DNA bending in complexes with regulatory proteins is in most cases realized by structures described by the CANA letters AAA and BB2; specifically, the A-DNA letter AAA is often found at the sites of severe DNA kinks bound to transcription factors (Figure 4
b). DNA bending in NCP is not realized by the A-DNA letter AAA, BB2 plays the essential role in its bending. However, the magnitude of the helical bend does not apparently correlate with distribution of the CANA letters (supplementary Table S4
). An important class of regulatory proteins, pioneer transcription factors, bind to the major groove of DNA wrapped in NCP [24
]. DNA complexes of some of these factors, e.g., structures with the PDB codes 1vtn [26
], 1puf [27
], and 4hje [28
], were included into our ensemble of analyzed structures. DNA in contact with protein in these structures shares properties typical for DNA in complexes with most other regulatory proteins, i.e., increased presence of dinucleotides with A-DNA-like features (in these cases the CANA letters A-B and B-A), and most significantly in the BII-DNA form (BB2 letter). Relatively short stretches of DNA in these structures, however, do not allow any deeper analysis of the interplay between the geometry of their major groove and helical bending.
Structures of dinucleotides in contact with histones (Histones < 6 Å group) are characteristic by the frequent occurrence of the letters miB and B12, but most of all by the letter BB2. Sequence preferences for none of these three letters are clear-cut but it fluctuates between high (CA, TG, GA) and low (AC, AT, TC) incidences for BB2. High incidences of the sequences CA and TG and low incidences of GA and TC might point to a preference of pyrimidine-purine over purine-purine and pyrimidine-pyrimidine sequences for BB2. The sequence fluctuation of incidences of BB2 is even higher in the group Regulatory < 6 Å than in Histones < 6 Å DNA, but the fluctuations have a different pattern than in Histones < 6 Å and have no easily explainable sequence pattern. The specific structural role of BB2 in the histone-wrapped DNA is discussed in detail below. The SPR matrix for dinucleotides of the Histones < 6 Å group shows just a few significant values, three of them in BB2. It is important to compare the CANA/sequence distributions of the Regulatory < 6 Å and Histones < 6 Å groups by their inter-group matrices (Supplementary Table S1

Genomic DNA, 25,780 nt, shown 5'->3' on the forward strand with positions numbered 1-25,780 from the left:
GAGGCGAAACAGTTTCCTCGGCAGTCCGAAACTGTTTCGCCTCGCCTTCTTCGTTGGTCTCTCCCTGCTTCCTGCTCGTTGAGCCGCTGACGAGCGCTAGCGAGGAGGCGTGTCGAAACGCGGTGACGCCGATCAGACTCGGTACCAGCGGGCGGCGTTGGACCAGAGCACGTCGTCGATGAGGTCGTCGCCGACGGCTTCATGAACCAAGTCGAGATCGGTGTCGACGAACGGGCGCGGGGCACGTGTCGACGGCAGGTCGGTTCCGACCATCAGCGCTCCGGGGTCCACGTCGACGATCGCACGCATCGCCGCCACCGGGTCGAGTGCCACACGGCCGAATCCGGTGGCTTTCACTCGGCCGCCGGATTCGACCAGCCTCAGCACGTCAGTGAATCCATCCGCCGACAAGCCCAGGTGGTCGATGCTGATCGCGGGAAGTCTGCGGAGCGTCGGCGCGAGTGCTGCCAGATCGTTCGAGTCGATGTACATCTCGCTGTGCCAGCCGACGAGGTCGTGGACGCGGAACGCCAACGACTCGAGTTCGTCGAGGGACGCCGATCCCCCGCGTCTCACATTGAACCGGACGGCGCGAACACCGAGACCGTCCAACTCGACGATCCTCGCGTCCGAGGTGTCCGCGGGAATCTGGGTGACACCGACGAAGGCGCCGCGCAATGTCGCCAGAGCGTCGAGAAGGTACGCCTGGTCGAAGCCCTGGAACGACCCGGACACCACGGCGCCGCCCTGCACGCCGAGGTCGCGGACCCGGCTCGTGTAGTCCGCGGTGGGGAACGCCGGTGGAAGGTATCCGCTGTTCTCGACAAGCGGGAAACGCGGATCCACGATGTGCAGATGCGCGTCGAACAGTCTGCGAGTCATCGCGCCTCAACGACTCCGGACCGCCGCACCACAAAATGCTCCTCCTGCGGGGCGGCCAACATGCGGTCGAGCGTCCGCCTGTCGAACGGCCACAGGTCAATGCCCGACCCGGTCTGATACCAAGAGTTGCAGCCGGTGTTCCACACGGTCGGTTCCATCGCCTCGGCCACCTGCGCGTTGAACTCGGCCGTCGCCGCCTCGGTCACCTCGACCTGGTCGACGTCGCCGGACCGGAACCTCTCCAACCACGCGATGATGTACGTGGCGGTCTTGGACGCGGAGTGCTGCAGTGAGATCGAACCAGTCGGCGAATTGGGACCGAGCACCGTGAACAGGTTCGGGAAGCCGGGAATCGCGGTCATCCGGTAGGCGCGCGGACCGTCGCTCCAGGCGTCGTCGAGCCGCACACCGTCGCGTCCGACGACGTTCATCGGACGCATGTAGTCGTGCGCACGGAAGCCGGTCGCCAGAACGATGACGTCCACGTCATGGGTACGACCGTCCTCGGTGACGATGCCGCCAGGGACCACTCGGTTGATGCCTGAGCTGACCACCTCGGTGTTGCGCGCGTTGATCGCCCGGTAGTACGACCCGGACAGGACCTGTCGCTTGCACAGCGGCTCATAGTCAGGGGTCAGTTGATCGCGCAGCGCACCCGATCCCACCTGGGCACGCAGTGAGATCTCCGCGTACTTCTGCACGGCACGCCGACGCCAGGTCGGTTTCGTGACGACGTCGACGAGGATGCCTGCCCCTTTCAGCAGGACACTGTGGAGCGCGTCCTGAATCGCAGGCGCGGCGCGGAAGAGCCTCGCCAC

). They both show significant differences for the BB2 and miB letters pointing again to the essential role of BB2 for the DNA binding.
Both groups of dinucleotides that are not in contact to protein share one feature, high incidence of unassigned conformers NAN without any strong sequence preferences. Many of these dinucleotides are at the strand ends with sufficient freedom to adopt less common structural features, which may sometimes also be induced by the crystal packing forces. Especially in the histone structures, the distribution of the CANA letters does not represent the conformational preferences typical for a free DNA molecule as can be corroborated by a high incidence of conformers with untypical or undefined features, miB and NAN, and low fraction of the canonical BI-DNA, BBB. A question remains whether this is a real structural feature of DNA in NCP, a coincidence of still relatively small sample of available structures, or, as pointed out by a referee of this work, a consequence of poor electron density in the unbound regions of some of the NCP structures.
As the last explanation seems the most likely, we feel that the situation calls for the development of tools to direct the refinement protocols in direction of the optimal agreement with the electron density, but at the same time avoid bias by incorrect or incomplete constraints of the DNA geometry. Such an effort is apparent in the recent development of PHENIX [38
] and CCP4 programs REFMAC [39
] and EDSTATS [40
] that take an advantage of the earlier development of tools to correlate experimental and model electron density such as RSCC [41
] and the Uppsala Electron Density Server [42
]. The dinucleotide conformer classes (NtC) employed here can help to build more realistic geometric restraints and make the refinement of DNA structures more robust.
A problematic quality of the not-in-contact regions also limits the impact of analysis of protein-DNA binding because it hampers the significance of correlations between the structural behavior of the bound and unbound DNA segments. Further understanding of these correlations would be extremely useful. It could explain the role of exocyclic groups in the major and minor grooves that determine the deformability of the DNA, as it has been observed experimentally [43